> Book Review - Strega by Johanne Lykke Holm - SNACK: Music, film, arts and culture magazine for Scotland

Book Review – Strega by Johanne Lykke Holm

"Dream-like and littered with superb female embodiments and perspectives."

Violence is not always brusque or obvious. It hides, quiet, creeping, historically handed down by wordless others amongst the thin layers of mountain air that hold the forgotten Olympic Hotel together. Hidden in the suffocating terrain of Strega, a remote Alpine town of perpetual emptiness and repetition, nine girls venture into the Olympic’s shadowed depths for the rare chance of employment, and eventually a better life. What they find instead is dark and unavoidable: a spell handed down for centuries, something that cannot always be shaken off, that follows you through the halls and into your bed at night.

Spoken from the perspective of Rafa – a young woman used to small-town, sunshine life with her family and pre-set future expectations – Strega is a modern, grisly, Gothic foray into the mythology of violence that permeates society’s inner core. Leaving her predictably safe surroundings behind, Rafa takes a supposedly mundane seasonal job at a once-glorious Alpine hotel as part of a pre-selected group of young women set to work across the holiday period.

Punctuated by the smell of herbs, whispers, strange matron-like overseers, starched uniforms, dry knuckles, ever-empty rooms, and constantly brewing pots of coffee with cream, Rafa soon begins to realise that the Olympic is not as it seems, and neither are the people who (eventually) begin to pass through it.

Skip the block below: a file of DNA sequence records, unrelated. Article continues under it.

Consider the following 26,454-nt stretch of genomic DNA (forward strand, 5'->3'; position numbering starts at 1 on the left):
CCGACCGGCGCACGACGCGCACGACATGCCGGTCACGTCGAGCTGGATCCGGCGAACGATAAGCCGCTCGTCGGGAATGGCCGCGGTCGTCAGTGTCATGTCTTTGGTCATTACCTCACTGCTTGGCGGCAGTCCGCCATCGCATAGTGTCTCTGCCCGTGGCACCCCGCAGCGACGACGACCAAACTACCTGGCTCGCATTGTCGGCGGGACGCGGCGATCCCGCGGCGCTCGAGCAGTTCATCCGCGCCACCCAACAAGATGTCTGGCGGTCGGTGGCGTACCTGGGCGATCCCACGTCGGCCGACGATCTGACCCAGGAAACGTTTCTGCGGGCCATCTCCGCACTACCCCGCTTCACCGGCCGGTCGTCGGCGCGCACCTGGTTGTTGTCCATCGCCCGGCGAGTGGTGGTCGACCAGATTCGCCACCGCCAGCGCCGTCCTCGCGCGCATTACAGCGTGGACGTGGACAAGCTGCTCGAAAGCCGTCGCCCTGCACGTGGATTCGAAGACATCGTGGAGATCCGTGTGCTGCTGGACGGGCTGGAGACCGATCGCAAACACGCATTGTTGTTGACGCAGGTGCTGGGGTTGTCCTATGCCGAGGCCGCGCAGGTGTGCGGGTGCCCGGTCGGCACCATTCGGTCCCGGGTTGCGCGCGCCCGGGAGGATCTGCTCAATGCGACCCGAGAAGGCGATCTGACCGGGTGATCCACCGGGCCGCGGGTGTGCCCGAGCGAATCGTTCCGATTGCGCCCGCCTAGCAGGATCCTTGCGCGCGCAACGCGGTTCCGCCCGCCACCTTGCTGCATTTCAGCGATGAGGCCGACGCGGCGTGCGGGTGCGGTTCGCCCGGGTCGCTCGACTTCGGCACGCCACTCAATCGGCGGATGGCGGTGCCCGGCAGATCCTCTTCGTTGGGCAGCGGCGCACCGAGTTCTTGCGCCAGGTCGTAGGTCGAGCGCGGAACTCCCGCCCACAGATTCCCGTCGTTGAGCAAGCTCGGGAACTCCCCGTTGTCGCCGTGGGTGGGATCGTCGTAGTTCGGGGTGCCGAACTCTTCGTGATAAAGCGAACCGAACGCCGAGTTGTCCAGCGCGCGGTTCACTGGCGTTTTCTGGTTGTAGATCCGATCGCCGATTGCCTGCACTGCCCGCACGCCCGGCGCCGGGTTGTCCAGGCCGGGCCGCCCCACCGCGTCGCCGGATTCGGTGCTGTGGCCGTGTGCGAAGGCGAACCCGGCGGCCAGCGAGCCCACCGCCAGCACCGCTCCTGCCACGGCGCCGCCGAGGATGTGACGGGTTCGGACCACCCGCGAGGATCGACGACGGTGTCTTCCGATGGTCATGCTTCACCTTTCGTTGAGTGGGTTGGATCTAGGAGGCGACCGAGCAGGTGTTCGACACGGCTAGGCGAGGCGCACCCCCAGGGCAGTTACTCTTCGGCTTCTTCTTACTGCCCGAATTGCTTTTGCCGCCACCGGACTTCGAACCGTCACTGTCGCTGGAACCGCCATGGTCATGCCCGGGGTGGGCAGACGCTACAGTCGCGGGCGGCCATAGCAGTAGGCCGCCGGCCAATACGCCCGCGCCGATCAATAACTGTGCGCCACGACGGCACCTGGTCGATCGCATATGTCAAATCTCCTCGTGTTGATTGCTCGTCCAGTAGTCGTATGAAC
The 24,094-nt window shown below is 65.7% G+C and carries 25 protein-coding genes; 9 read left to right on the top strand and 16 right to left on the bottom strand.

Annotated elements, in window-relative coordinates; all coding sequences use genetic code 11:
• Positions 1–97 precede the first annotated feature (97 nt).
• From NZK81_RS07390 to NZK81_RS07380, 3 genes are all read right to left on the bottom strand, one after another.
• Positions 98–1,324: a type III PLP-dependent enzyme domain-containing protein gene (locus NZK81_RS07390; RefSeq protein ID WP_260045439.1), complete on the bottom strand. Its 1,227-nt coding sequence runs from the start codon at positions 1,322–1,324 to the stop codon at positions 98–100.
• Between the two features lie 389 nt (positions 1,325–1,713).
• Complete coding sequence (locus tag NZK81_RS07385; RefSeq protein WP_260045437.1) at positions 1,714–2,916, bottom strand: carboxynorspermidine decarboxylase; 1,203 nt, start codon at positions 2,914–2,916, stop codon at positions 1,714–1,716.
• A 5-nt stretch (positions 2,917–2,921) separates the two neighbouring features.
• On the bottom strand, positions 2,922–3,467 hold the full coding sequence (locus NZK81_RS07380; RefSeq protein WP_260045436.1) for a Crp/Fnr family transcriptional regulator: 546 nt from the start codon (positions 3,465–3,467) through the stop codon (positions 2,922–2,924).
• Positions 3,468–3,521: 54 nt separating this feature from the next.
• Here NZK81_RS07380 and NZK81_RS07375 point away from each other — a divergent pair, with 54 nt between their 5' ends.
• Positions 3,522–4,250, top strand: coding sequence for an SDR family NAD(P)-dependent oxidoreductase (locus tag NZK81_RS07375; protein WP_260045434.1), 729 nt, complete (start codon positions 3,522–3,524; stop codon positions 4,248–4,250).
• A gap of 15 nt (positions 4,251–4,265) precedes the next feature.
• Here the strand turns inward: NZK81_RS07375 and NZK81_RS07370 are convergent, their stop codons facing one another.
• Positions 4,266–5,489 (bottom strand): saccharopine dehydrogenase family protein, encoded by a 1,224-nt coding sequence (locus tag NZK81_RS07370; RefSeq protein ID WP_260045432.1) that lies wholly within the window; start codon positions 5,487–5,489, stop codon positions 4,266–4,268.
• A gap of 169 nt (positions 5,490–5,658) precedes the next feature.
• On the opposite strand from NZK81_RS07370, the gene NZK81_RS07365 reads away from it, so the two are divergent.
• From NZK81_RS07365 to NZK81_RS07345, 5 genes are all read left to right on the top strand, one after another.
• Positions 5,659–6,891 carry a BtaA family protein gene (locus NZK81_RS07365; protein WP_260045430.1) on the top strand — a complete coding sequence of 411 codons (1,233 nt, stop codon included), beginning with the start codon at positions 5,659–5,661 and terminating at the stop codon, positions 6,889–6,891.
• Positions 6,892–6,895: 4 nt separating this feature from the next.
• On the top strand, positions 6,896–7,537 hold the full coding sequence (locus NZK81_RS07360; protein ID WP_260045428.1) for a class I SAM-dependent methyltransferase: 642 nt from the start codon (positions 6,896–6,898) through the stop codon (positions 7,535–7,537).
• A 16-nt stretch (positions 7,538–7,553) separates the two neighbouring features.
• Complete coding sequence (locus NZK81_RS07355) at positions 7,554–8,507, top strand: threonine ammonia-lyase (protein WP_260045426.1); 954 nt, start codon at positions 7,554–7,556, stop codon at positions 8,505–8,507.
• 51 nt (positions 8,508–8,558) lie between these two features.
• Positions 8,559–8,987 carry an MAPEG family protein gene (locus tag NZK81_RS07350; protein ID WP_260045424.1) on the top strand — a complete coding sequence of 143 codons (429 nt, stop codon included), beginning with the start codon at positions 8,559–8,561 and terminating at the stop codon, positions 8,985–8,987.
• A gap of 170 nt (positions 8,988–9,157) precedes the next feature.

Exploring themes of betrayal, violence against women, and authority, Strega tells a story of sad endurance against the harshness of society’s inner framework; what women are told to inherit; how we see ourselves as people; self-will; and the relationships we’re expected to have with others. Crafted in a jarring, incantation-like prose, Holm’s work is nothing short of a spell itself. It sticks like a charm after reading, bringing with it a deliciously dark residue that begs questions of, ‘Where is she?’ and ‘Why?’

Dream-like and littered with superb female embodiments and perspectives, Strega manages to combine mystery, ghost tales, witchcraft, and psychological horror together with ease and flair, bringing to the table a short yet impossibly heady novel that pulls out the worst, best, and strangest parts of human behaviour in equal measure.


Strega is out now, published by Lolli Editions, translated into English by Saskia Vogel. Buy here.

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